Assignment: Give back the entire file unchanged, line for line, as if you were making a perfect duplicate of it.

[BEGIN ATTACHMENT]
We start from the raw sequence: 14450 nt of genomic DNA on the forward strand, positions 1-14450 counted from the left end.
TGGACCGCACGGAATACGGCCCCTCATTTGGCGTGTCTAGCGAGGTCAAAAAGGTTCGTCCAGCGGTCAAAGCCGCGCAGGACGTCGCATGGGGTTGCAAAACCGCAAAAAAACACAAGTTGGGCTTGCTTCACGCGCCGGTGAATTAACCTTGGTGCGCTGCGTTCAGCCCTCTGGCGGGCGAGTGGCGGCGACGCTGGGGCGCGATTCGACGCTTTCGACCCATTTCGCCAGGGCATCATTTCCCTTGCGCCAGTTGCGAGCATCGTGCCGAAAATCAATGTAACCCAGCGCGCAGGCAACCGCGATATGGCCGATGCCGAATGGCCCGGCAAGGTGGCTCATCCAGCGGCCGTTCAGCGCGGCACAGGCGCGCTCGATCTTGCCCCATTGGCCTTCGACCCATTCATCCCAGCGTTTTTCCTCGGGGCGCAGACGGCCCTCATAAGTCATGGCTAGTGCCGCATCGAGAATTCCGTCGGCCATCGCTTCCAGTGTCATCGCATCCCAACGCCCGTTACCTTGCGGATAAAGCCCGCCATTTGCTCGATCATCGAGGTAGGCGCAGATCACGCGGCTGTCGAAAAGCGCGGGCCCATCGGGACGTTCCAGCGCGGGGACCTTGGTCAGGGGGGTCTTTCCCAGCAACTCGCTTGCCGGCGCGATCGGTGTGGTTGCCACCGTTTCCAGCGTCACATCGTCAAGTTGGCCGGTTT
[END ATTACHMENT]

We start from the raw sequence: 14450 nt of genomic DNA on the forward strand, positions 1-14450 counted from the left end.
TGGACCGCACGGAATACGGCCCCTCATTTGGCGTGTCTAGCGAGGTCAAAAAGGTTCGTCCAGCGGTCAAAGCCGCGCAGGACGTCGCATGGGGTTGCAAAACCGCAAAAAAACACAAGTTGGGCTTGCTTCACGCGCCGGTGAATTAACCTTGGTGCGCTGCGTTCAGCCCTCTGGCGGGCGAGTGGCGGCGACGCTGGGGCGCGATTCGACGCTTTCGACCCATTTCGCCAGGGCATCATTTCCCTTGCGCCAGTTGCGAGCATCGTGCCGAAAATCAATGTAACCCAGCGCGCAGGCAACCGCGATATGGCCGATGCCGAATGGCCCGGCAAGGTGGCTCATCCAGCGGCCGTTCAGCGCGGCACAGGCGCGCTCGATCTTGCCCCATTGGCCTTCGACCCATTCATCCCAGCGTTTTTCCTCGGGGCGCAGACGGCCCTCATAAGTCATGGCTAGTGCCGCATCGAGAATTCCGTCGGCCATCGCTTCCAGTGTCATCGCATCCCAACGCCCGTTACCTTGCGGATAAAGCCCGCCATTTGCTCGATCATCGAGGTAGGCGCAGATCACGCGGCTGTCGAAAAGCGCGGGCCCATCGGGACGTTCCAGCGCGGGGACCTTGGTCAGGGGGGTCTTTCCCAGCAACTCGCTTGCCGGCGCGATCGGTGTGGTTGCCACCGTTTCCAGCGTCACATCGTCAAGTTGGCCGGTTT